Stroke Drops to Fifth Leading Cause of Death, but Occurrence Up

Old COX-2 Inhibitors Tied to Stroke Mortality
Old COX-2 Inhibitors Tied to Stroke Mortality
Stroke deaths are decreasing, but stroke occurrence is increasing, especially among younger populations.

The American Heart Association has revealed that someone in the United States dies from cardiovascular disease, including heart disease and stroke, every 40 seconds. The association reported on this statistic and more in its annual state of the union address.

Cardiovascular disease is the leading cause of death worldwide, while stroke is the second leading cause of death, affected about 30 million people in 2010. The AHA reported that stroke is responsible for nearly 130,000 deaths every year in the U.S., however, that rate is falling.

According to the Centers for Disease Control and Prevention’s report on mortality in the U.S. in 2013, stroke is now the fifth leading cause of death in the U.S., swapping places with unintentional injuries, which moved to the fourth spot. This is the second time since 2011 that stroke has dropped down a spot on the ranking.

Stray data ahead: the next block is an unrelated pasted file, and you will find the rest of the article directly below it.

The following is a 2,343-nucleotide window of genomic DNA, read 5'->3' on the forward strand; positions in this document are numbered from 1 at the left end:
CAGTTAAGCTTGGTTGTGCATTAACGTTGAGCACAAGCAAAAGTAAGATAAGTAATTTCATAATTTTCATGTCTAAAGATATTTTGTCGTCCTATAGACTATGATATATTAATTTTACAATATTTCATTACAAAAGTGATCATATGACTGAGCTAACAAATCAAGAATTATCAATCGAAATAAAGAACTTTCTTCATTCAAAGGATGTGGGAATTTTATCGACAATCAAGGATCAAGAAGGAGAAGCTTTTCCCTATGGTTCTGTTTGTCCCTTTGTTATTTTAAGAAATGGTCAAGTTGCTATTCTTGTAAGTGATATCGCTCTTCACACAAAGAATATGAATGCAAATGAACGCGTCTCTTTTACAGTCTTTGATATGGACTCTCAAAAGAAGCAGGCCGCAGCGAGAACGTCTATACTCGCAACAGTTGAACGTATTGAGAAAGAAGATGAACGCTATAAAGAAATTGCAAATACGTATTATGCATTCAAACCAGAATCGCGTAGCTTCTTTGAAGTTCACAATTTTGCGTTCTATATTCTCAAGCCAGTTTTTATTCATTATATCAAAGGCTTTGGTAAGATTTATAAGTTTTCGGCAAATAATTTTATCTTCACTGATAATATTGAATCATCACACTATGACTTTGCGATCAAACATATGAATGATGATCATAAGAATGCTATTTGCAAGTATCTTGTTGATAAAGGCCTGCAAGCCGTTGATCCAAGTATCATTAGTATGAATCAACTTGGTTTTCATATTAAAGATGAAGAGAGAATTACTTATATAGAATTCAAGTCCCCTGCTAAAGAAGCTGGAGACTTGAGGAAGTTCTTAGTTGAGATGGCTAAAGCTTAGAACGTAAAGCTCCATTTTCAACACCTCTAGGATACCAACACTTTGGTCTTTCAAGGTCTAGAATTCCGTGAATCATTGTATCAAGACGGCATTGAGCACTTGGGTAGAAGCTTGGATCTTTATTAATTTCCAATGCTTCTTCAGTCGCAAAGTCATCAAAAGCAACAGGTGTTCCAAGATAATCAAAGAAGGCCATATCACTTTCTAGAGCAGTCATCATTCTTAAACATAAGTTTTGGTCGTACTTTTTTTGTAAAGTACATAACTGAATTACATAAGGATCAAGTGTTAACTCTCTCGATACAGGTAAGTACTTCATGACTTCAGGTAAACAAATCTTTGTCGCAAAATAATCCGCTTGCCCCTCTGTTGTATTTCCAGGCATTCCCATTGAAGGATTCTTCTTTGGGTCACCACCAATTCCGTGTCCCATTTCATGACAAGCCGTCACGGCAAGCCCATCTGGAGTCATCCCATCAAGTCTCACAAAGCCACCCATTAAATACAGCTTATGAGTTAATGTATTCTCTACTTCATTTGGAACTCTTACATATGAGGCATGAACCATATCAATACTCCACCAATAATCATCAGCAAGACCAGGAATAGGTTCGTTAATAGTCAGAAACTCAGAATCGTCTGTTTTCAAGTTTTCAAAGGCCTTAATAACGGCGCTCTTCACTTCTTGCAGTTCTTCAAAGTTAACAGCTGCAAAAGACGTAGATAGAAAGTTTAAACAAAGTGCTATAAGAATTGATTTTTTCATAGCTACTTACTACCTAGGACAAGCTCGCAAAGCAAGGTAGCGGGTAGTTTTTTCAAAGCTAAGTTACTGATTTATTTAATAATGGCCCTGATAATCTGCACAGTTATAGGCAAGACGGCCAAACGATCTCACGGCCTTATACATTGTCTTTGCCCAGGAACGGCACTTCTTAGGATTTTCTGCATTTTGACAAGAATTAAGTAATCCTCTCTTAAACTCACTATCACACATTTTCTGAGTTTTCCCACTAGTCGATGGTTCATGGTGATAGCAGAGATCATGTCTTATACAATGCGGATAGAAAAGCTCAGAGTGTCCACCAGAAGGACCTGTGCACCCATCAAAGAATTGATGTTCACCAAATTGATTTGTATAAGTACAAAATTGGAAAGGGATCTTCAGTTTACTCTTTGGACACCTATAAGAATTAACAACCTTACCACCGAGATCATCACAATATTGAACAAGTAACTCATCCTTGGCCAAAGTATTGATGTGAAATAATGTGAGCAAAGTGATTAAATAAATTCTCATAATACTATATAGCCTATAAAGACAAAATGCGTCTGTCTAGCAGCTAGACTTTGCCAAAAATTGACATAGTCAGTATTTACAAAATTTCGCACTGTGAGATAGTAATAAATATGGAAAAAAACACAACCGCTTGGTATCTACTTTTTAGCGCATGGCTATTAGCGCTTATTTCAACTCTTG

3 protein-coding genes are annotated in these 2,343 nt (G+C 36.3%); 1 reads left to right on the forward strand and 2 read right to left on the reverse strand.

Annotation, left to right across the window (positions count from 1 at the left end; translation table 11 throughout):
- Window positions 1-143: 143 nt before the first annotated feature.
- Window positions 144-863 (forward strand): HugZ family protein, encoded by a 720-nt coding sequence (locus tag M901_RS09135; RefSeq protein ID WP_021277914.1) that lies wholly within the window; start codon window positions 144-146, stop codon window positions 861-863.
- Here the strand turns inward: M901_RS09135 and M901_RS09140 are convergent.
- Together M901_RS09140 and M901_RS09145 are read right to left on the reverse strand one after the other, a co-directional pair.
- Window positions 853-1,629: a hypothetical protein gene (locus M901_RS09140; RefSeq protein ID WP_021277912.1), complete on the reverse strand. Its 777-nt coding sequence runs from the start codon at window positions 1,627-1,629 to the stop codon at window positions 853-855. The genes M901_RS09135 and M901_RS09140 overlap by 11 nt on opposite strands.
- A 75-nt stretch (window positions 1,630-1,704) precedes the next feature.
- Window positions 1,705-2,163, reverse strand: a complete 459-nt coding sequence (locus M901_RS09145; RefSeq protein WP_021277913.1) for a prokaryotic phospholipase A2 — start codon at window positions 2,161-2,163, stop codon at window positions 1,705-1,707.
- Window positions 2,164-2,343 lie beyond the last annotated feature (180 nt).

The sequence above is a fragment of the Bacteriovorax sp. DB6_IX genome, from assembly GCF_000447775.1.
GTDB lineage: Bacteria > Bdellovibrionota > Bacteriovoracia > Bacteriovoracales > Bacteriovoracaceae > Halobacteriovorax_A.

The stroke death rate dropped from 36.9% in 2012 to 36.2% in 2013; however 432 more people died from stroke in 2013 compared to 2012. The center noted that although stroke death rate may be decreasing, incidents of stroke are on the rise, which can be attributed to an aging population and more occurrence of stroke in younger people. Physicians speculate that the rise of stroke in young people is due to the increase in prevalence of risk factors like obesity and diabetes.

As the death rate decreases, the medical community is still faced with caring for the numerous stroke survivors that are left disabled, which places an even heavier burden on the health care system through rising care costs and a growing need for more specialized care centers. 


  1. Mozaffarian D, Benjamin EJ, Go AS, et al. Circulation. 2015; doi:10.1161/CIR.0000000000000152.
  2. NCHS Data Brief. Mortality in the United States, 2013. Available here: